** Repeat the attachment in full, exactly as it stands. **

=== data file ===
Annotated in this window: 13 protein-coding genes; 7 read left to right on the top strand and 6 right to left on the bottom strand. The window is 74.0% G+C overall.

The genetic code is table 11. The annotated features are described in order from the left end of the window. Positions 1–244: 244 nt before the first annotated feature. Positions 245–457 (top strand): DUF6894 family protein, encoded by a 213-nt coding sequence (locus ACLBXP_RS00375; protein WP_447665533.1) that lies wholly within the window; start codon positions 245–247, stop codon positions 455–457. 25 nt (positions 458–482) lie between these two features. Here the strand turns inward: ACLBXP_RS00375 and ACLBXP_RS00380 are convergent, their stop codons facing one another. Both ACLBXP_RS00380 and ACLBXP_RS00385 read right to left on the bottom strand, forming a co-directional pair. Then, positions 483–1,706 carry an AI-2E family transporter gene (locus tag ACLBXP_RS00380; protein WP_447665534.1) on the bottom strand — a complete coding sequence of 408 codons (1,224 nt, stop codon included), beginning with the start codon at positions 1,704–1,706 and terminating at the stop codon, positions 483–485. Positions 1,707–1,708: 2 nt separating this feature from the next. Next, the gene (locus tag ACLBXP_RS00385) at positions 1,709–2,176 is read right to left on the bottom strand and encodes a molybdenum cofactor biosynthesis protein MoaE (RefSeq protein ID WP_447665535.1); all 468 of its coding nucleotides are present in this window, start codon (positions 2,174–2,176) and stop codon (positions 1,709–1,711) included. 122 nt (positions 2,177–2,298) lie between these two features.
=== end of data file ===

Annotated in this window: 13 protein-coding genes; 7 read left to right on the top strand and 6 right to left on the bottom strand. The window is 74.0% G+C overall.

The genetic code is table 11. The annotated features are described in order from the left end of the window. Positions 1–244: 244 nt before the first annotated feature. Positions 245–457 (top strand): DUF6894 family protein, encoded by a 213-nt coding sequence (locus ACLBXP_RS00375; protein WP_447665533.1) that lies wholly within the window; start codon positions 245–247, stop codon positions 455–457. 25 nt (positions 458–482) lie between these two features. Here the strand turns inward: ACLBXP_RS00375 and ACLBXP_RS00380 are convergent, their stop codons facing one another. Both ACLBXP_RS00380 and ACLBXP_RS00385 read right to left on the bottom strand, forming a co-directional pair. Then, positions 483–1,706 carry an AI-2E family transporter gene (locus tag ACLBXP_RS00380; protein WP_447665534.1) on the bottom strand — a complete coding sequence of 408 codons (1,224 nt, stop codon included), beginning with the start codon at positions 1,704–1,706 and terminating at the stop codon, positions 483–485. Positions 1,707–1,708: 2 nt separating this feature from the next. Next, the gene (locus tag ACLBXP_RS00385) at positions 1,709–2,176 is read right to left on the bottom strand and encodes a molybdenum cofactor biosynthesis protein MoaE (RefSeq protein ID WP_447665535.1); all 468 of its coding nucleotides are present in this window, start codon (positions 2,174–2,176) and stop codon (positions 1,709–1,711) included. 122 nt (positions 2,177–2,298) lie between these two features.